The anticipated YotaPhone 2 won’t be arriving in the United States, at least in the immediate future. The Russian-based tech company Yota Devices recently e-mailed a letter delivering the bad news to the campaign’s U.S. backers. The letter included a sincere apology and a reason for the delay. The company attributes the issue to problems involving delivery and production. Yota Devices previously launched the fund-raising campaign for the YotaPhone 2 earlier this year, marketing it as a unique phone with two displays, traditional LCD panel, 8 megapixel camera, 32GB of storage, and Android KitKat operating system.
Yota Devices explained the plight in e-mail
The email elaborated on the issue, “The reason for our cancelled launch is due to unforeseen delays including both production and delivery of the North American variant of YotaPhone 2 from our manufacturer. This despite spending months finalizing and securing the deal to bring to life the North American variant of YotaPhone 2, and when we launched this campaign we were confident our supplier would be able to follow through with their commitment. This was a shock to everyone at Yota Devices, and our leadership team, including our CEO, met with the manufacturer last week in a last-ditch effort to find a solution but the logistics were insurmountable and the device would simply arrive too late.”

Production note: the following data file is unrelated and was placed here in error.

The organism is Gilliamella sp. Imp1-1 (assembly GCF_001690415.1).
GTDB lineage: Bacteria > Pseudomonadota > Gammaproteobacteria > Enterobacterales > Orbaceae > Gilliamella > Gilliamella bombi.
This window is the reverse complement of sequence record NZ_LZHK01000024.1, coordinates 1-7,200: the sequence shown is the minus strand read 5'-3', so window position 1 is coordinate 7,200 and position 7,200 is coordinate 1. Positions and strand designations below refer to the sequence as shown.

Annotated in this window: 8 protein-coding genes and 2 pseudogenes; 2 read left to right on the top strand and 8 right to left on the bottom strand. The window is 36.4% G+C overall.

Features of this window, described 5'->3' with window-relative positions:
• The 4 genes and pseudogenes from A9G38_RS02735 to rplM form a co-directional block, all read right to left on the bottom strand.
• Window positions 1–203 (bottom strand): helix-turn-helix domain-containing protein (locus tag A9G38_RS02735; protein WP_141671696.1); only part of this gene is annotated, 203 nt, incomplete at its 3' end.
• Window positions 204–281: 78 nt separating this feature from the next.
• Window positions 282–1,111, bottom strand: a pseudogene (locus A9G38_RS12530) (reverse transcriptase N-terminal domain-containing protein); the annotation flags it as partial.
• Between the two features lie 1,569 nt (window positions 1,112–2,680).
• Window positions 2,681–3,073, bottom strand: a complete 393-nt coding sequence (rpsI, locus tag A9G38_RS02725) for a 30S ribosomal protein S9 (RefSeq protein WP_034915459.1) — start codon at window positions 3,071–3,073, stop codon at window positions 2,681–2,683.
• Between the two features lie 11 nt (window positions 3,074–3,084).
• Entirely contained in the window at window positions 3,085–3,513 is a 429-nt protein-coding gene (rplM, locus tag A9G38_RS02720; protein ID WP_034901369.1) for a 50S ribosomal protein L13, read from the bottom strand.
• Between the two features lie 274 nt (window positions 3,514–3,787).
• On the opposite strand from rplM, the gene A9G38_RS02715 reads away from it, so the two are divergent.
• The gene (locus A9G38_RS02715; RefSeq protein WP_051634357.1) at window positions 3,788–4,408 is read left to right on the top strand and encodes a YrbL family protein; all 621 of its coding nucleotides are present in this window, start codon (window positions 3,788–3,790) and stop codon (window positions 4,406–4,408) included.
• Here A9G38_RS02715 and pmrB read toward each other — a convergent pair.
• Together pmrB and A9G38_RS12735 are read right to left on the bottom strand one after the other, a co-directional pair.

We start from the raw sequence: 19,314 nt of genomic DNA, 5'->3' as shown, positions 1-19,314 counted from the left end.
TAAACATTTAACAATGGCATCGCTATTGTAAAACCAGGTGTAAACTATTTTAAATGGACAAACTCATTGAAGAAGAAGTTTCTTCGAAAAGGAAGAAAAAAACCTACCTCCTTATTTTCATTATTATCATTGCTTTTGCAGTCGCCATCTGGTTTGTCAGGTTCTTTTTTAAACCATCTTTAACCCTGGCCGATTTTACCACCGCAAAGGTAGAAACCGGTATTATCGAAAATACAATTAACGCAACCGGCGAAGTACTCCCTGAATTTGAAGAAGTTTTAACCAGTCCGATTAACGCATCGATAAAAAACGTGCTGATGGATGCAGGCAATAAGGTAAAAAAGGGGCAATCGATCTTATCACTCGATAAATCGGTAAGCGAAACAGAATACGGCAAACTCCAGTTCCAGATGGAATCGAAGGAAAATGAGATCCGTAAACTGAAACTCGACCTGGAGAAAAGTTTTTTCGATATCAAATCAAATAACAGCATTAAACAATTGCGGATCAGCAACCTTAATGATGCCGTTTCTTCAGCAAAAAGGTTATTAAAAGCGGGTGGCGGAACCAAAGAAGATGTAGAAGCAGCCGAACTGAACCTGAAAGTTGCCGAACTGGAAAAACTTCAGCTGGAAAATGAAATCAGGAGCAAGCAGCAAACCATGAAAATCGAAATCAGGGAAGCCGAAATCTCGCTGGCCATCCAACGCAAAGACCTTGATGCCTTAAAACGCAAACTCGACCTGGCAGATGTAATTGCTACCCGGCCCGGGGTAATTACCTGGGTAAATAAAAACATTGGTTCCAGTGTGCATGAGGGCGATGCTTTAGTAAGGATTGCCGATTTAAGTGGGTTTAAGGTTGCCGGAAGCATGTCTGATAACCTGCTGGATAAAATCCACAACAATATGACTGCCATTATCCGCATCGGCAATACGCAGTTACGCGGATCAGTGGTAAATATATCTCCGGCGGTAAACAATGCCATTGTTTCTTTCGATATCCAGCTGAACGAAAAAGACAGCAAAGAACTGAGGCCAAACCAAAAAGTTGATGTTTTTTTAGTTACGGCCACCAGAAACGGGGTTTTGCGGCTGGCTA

U.S. backers can choose between refund or international version of YotaPhone 2
Disappointed backers can either obtain a refund or receive the international version. Customers who opt for the latter choice can operate their phone on AT&T or T-Mobile, as both carriers offer global networks.
ValueWalk's Raul Panganiban interviews William Burckart, The Investment Integration Project’s President and COO, and discuss his recent book that he co-authored, “21st Century Investing: Redirecting Financial Strategies to Drive System Change”. Q1 2021 hedge fund letters, conferences and more The following is a computer generated transcript and may contain some errors.
Yota Devices recently managed to secure another manufacturing partner. If the new partner has no problem managing scalability demands and everything else goes according to plan, consumers might be able to get a new-generation Yota Phone in the U.S. next year.
The company’s campaign efforts earned a total close to $300,000 from backers. People who wanted to purchase the phone had to put down a $500 minimum. The campaign was a success and it met financial goals before the campaign ended in late July.